St Andrews joins multimorbidity consortium

Monday 22 November 2021

The concept of heart health dependence on tablets. Pills and stethoscope on wooden background.

The School of Medicine at the University of St Andrews has joined an £8.5m consortium of Scottish universities, led by the University of Glasgow, to deliver a new PhD Doctoral Training programme, funded by the Wellcome Trust with additional support from the universities, which seeks to address real-world issues by training a new generation of healthcare professionals with expertise in multimorbidity research.

Multimorbidity – the presence of two or more long-term health conditions – is a global public health problem of increasing prevalence which causes reduced life expectancy, results in more complex healthcare needs, and leads to poorer quality of life and higher mortality.

To date, research has focused on adult multimorbidity, but multimorbidity also exists in children and young people and is associated with lifelong impacts on individuals, their health and their families, as well as social services. Multimorbidity is complex, and is linked to multiple factors, including biology, lifestyle and social circumstances.

However, despite its prevalence and serious outcomes, multimorbidity (and its causes and how best to treat it) is still not well understood and is one of the most significant healthcare challenges in both the UK and globally.

The doctoral training programme, which also involves the Universities of Dundee and Edinburgh, will recruit PhD Fellows over the next five years from a range of clinical and health professional backgrounds who will benefit from being part of an institutional partnership, and from having opportunities for clinical research across a range of specialisms, from data science and epidemiology, to applied clinical research in a unique collaborative training environment.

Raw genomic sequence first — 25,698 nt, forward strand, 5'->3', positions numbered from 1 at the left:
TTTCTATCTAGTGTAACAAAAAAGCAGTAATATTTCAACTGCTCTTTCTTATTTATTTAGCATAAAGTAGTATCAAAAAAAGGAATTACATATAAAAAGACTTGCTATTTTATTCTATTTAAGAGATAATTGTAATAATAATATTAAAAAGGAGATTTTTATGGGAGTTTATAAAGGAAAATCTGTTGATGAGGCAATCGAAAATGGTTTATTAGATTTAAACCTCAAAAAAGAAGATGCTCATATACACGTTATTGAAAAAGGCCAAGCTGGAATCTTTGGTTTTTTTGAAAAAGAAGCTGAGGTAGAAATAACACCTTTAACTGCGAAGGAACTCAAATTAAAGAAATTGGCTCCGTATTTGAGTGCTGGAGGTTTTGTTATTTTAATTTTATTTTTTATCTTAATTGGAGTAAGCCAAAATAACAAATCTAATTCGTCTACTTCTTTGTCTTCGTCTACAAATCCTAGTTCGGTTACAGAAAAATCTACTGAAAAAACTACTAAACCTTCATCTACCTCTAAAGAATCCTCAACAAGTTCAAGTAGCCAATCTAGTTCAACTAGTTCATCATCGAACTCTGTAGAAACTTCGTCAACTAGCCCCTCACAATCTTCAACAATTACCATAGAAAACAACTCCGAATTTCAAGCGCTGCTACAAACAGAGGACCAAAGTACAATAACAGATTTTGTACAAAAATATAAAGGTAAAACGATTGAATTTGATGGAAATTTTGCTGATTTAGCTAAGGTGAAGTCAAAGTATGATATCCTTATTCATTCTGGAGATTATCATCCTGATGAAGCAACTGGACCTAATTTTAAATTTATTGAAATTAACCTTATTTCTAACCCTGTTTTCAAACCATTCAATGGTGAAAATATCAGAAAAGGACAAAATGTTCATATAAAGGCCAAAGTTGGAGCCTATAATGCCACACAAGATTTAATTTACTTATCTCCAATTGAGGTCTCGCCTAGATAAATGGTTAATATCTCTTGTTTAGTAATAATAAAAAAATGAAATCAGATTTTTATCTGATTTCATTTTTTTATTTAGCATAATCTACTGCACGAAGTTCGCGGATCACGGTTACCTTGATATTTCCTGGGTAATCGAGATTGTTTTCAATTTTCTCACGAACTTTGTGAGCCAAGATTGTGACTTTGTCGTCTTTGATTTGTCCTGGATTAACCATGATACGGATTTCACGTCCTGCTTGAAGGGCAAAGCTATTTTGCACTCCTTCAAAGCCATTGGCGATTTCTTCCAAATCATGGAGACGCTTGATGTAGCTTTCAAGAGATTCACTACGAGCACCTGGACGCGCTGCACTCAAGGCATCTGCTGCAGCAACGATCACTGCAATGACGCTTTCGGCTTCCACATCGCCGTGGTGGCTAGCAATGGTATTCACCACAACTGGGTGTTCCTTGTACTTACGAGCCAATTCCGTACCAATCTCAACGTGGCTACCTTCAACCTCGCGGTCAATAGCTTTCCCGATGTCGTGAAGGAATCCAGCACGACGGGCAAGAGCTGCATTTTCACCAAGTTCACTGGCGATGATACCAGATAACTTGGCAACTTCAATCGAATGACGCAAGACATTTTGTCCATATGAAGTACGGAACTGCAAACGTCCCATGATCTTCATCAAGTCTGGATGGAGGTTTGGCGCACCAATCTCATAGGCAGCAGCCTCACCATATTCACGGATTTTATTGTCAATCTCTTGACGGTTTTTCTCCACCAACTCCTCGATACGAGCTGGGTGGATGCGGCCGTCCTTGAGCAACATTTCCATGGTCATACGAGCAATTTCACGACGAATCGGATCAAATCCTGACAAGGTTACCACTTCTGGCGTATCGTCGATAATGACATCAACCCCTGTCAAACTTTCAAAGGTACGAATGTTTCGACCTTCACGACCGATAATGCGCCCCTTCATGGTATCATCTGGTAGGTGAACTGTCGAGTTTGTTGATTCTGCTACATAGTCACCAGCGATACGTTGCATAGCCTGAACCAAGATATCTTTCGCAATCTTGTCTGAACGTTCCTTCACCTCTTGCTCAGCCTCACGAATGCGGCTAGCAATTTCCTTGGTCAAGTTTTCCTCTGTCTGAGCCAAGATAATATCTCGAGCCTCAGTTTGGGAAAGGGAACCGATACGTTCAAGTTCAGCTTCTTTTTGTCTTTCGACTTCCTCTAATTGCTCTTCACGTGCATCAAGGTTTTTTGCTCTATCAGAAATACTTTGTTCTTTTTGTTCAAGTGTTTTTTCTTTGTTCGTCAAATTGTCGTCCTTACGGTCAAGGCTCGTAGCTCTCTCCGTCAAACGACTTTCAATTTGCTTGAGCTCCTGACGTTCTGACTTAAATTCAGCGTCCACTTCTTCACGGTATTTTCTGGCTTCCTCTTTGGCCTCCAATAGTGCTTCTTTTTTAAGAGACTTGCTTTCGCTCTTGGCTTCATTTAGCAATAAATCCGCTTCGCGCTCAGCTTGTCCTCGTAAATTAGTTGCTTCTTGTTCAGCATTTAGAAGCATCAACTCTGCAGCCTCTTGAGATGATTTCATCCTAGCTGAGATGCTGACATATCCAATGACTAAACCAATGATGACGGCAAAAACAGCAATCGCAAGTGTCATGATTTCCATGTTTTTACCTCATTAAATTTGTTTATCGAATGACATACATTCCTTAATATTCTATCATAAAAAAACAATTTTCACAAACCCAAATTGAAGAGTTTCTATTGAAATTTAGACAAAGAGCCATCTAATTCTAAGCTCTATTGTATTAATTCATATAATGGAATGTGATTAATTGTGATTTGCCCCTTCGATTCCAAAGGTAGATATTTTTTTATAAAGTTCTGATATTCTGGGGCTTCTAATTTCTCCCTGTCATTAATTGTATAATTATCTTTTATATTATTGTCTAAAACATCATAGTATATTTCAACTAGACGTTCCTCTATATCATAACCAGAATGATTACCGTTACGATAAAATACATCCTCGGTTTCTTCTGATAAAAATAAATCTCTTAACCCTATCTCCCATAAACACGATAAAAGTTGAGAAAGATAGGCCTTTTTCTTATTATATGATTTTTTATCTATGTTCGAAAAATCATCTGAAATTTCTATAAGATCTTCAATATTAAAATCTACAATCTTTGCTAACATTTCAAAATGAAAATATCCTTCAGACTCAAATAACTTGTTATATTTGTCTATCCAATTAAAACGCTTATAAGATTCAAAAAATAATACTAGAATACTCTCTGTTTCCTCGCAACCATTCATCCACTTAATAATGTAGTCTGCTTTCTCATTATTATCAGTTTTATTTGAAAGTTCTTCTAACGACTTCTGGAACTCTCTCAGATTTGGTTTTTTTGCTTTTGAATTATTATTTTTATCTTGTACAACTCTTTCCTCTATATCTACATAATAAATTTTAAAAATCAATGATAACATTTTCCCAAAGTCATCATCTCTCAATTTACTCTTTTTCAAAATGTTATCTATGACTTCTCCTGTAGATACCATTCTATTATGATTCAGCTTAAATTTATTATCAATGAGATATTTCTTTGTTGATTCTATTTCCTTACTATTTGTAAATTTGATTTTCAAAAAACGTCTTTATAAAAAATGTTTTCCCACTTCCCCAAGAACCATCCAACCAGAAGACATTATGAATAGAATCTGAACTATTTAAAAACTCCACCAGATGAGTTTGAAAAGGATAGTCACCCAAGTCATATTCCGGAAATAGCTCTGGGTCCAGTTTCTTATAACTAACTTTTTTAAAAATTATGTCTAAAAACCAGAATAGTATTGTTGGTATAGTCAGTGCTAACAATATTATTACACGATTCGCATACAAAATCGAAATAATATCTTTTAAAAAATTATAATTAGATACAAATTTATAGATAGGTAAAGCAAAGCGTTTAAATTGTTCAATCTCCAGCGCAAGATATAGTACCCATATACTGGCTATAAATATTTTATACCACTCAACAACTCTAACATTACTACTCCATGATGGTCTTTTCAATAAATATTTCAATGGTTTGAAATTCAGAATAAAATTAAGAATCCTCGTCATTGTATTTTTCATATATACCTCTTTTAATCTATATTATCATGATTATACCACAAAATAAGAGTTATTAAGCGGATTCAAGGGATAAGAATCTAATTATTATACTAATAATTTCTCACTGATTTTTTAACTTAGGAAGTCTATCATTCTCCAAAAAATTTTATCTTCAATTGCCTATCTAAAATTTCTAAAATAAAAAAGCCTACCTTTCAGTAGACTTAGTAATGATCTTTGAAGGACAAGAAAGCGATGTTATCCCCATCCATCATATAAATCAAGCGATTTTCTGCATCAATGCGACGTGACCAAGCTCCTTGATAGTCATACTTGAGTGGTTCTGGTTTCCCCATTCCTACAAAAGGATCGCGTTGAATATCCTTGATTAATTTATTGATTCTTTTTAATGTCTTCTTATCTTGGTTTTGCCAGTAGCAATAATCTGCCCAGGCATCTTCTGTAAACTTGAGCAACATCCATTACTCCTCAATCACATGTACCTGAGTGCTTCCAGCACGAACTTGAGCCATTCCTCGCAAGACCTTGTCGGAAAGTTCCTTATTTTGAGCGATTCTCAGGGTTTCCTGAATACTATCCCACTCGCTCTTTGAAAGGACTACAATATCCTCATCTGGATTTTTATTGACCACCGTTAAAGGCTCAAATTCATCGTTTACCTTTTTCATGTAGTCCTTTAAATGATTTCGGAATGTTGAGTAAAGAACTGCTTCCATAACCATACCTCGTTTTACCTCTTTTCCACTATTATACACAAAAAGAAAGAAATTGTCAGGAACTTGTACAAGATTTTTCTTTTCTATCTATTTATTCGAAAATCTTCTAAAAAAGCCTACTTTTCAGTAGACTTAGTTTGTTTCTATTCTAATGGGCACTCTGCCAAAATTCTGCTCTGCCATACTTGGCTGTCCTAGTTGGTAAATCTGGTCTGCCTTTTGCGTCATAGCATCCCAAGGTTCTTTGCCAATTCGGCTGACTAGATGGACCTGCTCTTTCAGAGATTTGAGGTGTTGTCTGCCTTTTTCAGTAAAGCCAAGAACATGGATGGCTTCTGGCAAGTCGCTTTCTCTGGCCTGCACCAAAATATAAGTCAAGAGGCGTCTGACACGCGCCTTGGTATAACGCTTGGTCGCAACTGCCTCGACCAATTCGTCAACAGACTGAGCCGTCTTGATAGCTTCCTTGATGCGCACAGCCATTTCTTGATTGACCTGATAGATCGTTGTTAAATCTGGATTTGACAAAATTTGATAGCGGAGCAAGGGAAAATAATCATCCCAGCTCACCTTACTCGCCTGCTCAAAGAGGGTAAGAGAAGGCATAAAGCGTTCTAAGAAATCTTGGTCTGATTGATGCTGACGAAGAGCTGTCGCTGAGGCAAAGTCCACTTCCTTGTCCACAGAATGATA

Professor Colin McCowan, Director of the Doctoral Training Programme (DTP) in the School of Medicine at the University of St Andrews, said: “This programme across four Scottish Universities builds on existing world-leading research and will allow us to train the next generation of healthcare professionals researching multimorbidity.”

Professor Frank Sullivan, Director of Research in the School of Medicine at the University, added: “This DTP will be a cornerstone in the development of clinical academic training in St Andrews and our collaboration with NHS partners, particularly NHS Fife.”

For more information and details on how to apply to the programme, visit the Glasgow University website.

Issued by the University of St Andrews Communications Office.

Category Public interest stories

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